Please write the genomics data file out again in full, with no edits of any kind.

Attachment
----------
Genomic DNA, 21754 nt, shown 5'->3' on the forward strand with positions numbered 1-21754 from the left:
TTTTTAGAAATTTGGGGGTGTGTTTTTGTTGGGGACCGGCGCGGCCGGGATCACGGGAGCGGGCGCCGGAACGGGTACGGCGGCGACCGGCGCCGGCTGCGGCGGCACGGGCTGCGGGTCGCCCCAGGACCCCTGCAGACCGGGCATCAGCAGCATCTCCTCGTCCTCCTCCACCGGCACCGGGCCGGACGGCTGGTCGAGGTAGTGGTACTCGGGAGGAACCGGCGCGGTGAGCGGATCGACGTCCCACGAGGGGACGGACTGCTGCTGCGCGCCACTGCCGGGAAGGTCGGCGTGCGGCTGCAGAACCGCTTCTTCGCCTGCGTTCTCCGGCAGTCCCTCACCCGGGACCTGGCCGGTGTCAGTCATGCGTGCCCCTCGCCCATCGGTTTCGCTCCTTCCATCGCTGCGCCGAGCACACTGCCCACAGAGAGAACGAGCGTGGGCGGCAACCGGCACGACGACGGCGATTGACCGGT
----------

Genomic DNA, 21754 nt, shown 5'->3' on the forward strand with positions numbered 1-21754 from the left:
TTTTTAGAAATTTGGGGGTGTGTTTTTGTTGGGGACCGGCGCGGCCGGGATCACGGGAGCGGGCGCCGGAACGGGTACGGCGGCGACCGGCGCCGGCTGCGGCGGCACGGGCTGCGGGTCGCCCCAGGACCCCTGCAGACCGGGCATCAGCAGCATCTCCTCGTCCTCCTCCACCGGCACCGGGCCGGACGGCTGGTCGAGGTAGTGGTACTCGGGAGGAACCGGCGCGGTGAGCGGATCGACGTCCCACGAGGGGACGGACTGCTGCTGCGCGCCACTGCCGGGAAGGTCGGCGTGCGGCTGCAGAACCGCTTCTTCGCCTGCGTTCTCCGGCAGTCCCTCACCCGGGACCTGGCCGGTGTCAGTCATGCGTGCCCCTCGCCCATCGGTTTCGCTCCTTCCATCGCTGCGCCGAGCACACTGCCCACAGAGAGAACGAGCGTGGGCGGCAACCGGCACGACGACGGCGATTGACCGGT